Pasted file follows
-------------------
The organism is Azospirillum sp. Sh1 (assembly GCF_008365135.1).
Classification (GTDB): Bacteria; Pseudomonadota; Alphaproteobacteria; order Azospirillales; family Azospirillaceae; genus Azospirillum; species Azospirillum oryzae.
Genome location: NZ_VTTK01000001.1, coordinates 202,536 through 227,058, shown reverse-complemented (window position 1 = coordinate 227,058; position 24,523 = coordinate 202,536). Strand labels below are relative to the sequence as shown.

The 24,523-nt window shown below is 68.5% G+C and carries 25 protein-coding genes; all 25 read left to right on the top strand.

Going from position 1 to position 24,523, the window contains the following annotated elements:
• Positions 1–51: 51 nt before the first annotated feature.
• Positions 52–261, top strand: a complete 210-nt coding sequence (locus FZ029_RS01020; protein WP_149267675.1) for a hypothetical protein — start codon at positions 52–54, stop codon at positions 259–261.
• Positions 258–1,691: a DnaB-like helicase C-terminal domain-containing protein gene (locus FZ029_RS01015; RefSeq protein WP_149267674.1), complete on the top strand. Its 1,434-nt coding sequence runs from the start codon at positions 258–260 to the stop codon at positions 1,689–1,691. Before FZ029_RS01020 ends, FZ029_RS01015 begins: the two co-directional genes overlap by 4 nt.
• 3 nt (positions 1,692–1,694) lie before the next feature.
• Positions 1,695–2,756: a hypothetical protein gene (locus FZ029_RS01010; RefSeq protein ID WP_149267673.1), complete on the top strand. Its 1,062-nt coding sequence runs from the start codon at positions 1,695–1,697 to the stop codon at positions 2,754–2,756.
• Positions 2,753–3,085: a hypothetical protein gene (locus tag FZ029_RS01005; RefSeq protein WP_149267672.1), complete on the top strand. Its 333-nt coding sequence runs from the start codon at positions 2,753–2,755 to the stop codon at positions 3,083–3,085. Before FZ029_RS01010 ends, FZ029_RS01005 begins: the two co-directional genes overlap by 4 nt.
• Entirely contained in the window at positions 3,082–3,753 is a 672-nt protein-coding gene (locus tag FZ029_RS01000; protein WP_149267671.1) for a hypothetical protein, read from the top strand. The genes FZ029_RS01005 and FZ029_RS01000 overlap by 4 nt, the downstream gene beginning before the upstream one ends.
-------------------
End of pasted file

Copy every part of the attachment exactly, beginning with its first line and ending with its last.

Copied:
The organism is Azospirillum sp. Sh1 (assembly GCF_008365135.1).
Classification (GTDB): Bacteria; Pseudomonadota; Alphaproteobacteria; order Azospirillales; family Azospirillaceae; genus Azospirillum; species Azospirillum oryzae.
Genome location: NZ_VTTK01000001.1, coordinates 202,536 through 227,058, shown reverse-complemented (window position 1 = coordinate 227,058; position 24,523 = coordinate 202,536). Strand labels below are relative to the sequence as shown.

The 24,523-nt window shown below is 68.5% G+C and carries 25 protein-coding genes; all 25 read left to right on the top strand.

Going from position 1 to position 24,523, the window contains the following annotated elements:
• Positions 1–51: 51 nt before the first annotated feature.
• Positions 52–261, top strand: a complete 210-nt coding sequence (locus FZ029_RS01020; protein WP_149267675.1) for a hypothetical protein — start codon at positions 52–54, stop codon at positions 259–261.
• Positions 258–1,691: a DnaB-like helicase C-terminal domain-containing protein gene (locus FZ029_RS01015; RefSeq protein WP_149267674.1), complete on the top strand. Its 1,434-nt coding sequence runs from the start codon at positions 258–260 to the stop codon at positions 1,689–1,691. Before FZ029_RS01020 ends, FZ029_RS01015 begins: the two co-directional genes overlap by 4 nt.
• 3 nt (positions 1,692–1,694) lie before the next feature.
• Positions 1,695–2,756: a hypothetical protein gene (locus FZ029_RS01010; RefSeq protein ID WP_149267673.1), complete on the top strand. Its 1,062-nt coding sequence runs from the start codon at positions 1,695–1,697 to the stop codon at positions 2,754–2,756.
• Positions 2,753–3,085: a hypothetical protein gene (locus tag FZ029_RS01005; RefSeq protein WP_149267672.1), complete on the top strand. Its 333-nt coding sequence runs from the start codon at positions 2,753–2,755 to the stop codon at positions 3,083–3,085. Before FZ029_RS01010 ends, FZ029_RS01005 begins: the two co-directional genes overlap by 4 nt.
• Entirely contained in the window at positions 3,082–3,753 is a 672-nt protein-coding gene (locus tag FZ029_RS01000; protein WP_149267671.1) for a hypothetical protein, read from the top strand. The genes FZ029_RS01005 and FZ029_RS01000 overlap by 4 nt, the downstream gene beginning before the upstream one ends.